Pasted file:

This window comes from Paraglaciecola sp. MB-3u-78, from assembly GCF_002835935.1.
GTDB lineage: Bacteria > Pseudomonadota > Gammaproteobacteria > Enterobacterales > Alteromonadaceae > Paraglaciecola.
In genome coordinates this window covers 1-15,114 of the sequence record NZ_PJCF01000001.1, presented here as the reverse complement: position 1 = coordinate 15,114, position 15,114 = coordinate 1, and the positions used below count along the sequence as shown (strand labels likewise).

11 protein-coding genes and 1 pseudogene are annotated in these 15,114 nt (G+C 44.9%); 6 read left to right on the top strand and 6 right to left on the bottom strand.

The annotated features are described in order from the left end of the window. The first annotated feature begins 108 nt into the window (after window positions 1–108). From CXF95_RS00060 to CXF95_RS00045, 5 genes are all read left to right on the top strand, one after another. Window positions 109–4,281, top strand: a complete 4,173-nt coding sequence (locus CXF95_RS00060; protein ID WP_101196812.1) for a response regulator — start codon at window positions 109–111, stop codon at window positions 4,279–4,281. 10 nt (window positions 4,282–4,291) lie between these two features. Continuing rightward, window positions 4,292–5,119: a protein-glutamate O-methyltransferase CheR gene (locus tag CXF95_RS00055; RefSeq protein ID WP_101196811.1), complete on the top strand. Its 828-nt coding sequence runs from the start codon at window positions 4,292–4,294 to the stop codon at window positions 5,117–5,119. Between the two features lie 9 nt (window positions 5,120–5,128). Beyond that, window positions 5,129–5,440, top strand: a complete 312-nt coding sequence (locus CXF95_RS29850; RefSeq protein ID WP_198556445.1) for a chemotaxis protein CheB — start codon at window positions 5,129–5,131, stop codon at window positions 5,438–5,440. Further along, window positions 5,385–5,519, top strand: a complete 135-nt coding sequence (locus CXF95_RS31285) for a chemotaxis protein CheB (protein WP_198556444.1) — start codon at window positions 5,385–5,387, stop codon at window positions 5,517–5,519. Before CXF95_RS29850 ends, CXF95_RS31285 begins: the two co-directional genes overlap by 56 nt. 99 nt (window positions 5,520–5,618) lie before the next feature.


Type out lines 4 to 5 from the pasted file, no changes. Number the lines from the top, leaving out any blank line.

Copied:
11 protein-coding genes and 1 pseudogene are annotated in these 15,114 nt (G+C 44.9%); 6 read left to right on the top strand and 6 right to left on the bottom strand.

The annotated features are described in order from the left end of the window. The first annotated feature begins 108 nt into the window (after window positions 1–108). From CXF95_RS00060 to CXF95_RS00045, 5 genes are all read left to right on the top strand, one after another. Window positions 109–4,281, top strand: a complete 4,173-nt coding sequence (locus CXF95_RS00060; protein ID WP_101196812.1) for a response regulator — start codon at window positions 109–111, stop codon at window positions 4,279–4,281. 10 nt (window positions 4,282–4,291) lie between these two features. Continuing rightward, window positions 4,292–5,119: a protein-glutamate O-methyltransferase CheR gene (locus tag CXF95_RS00055; RefSeq protein ID WP_101196811.1), complete on the top strand. Its 828-nt coding sequence runs from the start codon at window positions 4,292–4,294 to the stop codon at window positions 5,117–5,119. Between the two features lie 9 nt (window positions 5,120–5,128). Beyond that, window positions 5,129–5,440, top strand: a complete 312-nt coding sequence (locus CXF95_RS29850; RefSeq protein ID WP_198556445.1) for a chemotaxis protein CheB — start codon at window positions 5,129–5,131, stop codon at window positions 5,438–5,440. Further along, window positions 5,385–5,519, top strand: a complete 135-nt coding sequence (locus CXF95_RS31285) for a chemotaxis protein CheB (protein WP_198556444.1) — start codon at window positions 5,385–5,387, stop codon at window positions 5,517–5,519. Before CXF95_RS29850 ends, CXF95_RS31285 begins: the two co-directional genes overlap by 56 nt. 99 nt (window positions 5,520–5,618) lie before the next feature.